Car video reviews:

Musk Promises to Significantly Increase Childcare Benefits at His Companies

In a series of tweets, Elon Musk expressed his concern about the declining world population. Besides doing his best to alleviate that by conceiving as many children as possible, Musk also vowed to significantly increase childcare benefits at his companies.
Musk promises to significantly increase childcare benefits at his companies 6 photos
Elon Musk and X Æ A-12Elon Musk and X Æ A-12Elon Musk, Grimes and X Æ A-12Elon Musk and His ChildrenElon Musk and X Æ A-12
Elon Musk broke radio silence last week after taking some time off social media. Besides deflecting the criticism surrounding his affair with one of his employees, Musk said he was (is?) doing his best to help the underpopulation crisis. This idea tormented Musk several times in the past, but it seems he has now come to terms with a course of action. Acknowledging people might find it challenging to raise children when facing economic headwinds, Musk promised to help his employees financially.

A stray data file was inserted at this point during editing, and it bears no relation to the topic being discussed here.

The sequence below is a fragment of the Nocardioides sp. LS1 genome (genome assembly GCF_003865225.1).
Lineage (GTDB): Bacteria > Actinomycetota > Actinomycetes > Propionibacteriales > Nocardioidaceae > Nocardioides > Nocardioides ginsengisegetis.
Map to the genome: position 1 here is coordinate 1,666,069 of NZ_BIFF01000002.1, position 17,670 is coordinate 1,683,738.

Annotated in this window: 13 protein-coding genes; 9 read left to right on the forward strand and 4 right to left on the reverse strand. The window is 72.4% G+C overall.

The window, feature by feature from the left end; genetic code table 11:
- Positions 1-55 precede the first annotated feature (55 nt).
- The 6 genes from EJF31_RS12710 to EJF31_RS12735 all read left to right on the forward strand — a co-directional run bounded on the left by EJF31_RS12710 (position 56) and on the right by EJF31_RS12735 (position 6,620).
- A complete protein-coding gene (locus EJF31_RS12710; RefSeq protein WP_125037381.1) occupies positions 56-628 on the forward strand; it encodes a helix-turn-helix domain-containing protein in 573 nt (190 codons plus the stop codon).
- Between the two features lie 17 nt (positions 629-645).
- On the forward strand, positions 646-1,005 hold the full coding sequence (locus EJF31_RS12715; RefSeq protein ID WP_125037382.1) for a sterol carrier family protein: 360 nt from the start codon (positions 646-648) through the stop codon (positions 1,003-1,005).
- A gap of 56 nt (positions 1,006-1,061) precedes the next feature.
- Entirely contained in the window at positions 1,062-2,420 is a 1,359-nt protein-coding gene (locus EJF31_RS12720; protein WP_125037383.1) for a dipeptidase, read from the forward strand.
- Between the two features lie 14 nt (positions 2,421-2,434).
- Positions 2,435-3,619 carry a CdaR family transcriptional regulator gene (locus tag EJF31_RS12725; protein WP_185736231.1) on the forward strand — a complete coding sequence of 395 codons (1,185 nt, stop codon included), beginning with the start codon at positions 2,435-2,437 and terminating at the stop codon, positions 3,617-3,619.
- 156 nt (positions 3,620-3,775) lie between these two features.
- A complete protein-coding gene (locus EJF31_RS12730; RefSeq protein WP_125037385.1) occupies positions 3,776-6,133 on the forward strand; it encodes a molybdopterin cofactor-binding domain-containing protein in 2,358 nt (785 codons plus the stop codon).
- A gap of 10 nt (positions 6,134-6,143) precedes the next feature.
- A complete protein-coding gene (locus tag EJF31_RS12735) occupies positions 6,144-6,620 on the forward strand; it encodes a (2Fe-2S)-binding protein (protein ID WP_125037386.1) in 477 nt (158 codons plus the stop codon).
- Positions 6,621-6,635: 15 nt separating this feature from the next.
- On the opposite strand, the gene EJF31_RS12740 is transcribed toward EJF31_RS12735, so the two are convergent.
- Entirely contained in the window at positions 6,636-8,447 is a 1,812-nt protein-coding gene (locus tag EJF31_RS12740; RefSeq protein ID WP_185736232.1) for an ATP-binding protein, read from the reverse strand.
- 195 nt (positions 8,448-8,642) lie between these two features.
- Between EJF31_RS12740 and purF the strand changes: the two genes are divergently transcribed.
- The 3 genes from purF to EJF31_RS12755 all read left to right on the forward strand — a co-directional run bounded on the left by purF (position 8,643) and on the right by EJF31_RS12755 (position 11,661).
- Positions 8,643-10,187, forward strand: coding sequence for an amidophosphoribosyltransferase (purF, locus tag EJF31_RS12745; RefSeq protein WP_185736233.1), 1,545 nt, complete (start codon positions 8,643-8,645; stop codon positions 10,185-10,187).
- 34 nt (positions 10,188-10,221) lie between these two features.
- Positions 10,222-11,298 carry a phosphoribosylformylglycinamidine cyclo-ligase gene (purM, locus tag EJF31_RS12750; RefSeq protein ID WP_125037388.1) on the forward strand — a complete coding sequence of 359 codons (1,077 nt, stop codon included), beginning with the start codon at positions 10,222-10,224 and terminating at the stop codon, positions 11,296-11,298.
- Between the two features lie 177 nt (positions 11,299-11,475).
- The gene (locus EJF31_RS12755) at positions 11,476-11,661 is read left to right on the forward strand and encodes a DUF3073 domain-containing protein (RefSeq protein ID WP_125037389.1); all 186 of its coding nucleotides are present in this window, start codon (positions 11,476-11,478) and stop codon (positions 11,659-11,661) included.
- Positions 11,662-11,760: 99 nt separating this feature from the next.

“Kids are worth it if at all possible. I’m planning to increase childcare benefits at my companies significantly,” wrote Musk on Twitter. “Hopefully, other companies do [the] same. Also, Musk Foundation plans to donate directly to families. Hopefully, details to be announced next month.”

Musk is the father of nine children (that we know of), including two “secret” kids he has with one of his top Neuralink executives, Shivon Zilis. Despite his concerns about people refusing to give birth to more children, Musk’s companies are not among those with the best workplace benefits. According to its impact report, Tesla’s employees’ benefits include 16 weeks of paid family leave. That compares unfavorably with the 24 weeks of paid parental leave at Google, but this has been long known as one of the best companies to work for.

Tesla also lags behind other companies regarding women’s representation, with 17% of U.S. leadership positions according to Tesla’s 2020 diversity report. The percentage goes up to 22% at other S&P 500 companies, according to a 2020 report published by researcher Equileap and cited by Reuters.


Would you like AUTOEVOLUTION to send you notifications?

You will only receive our top stories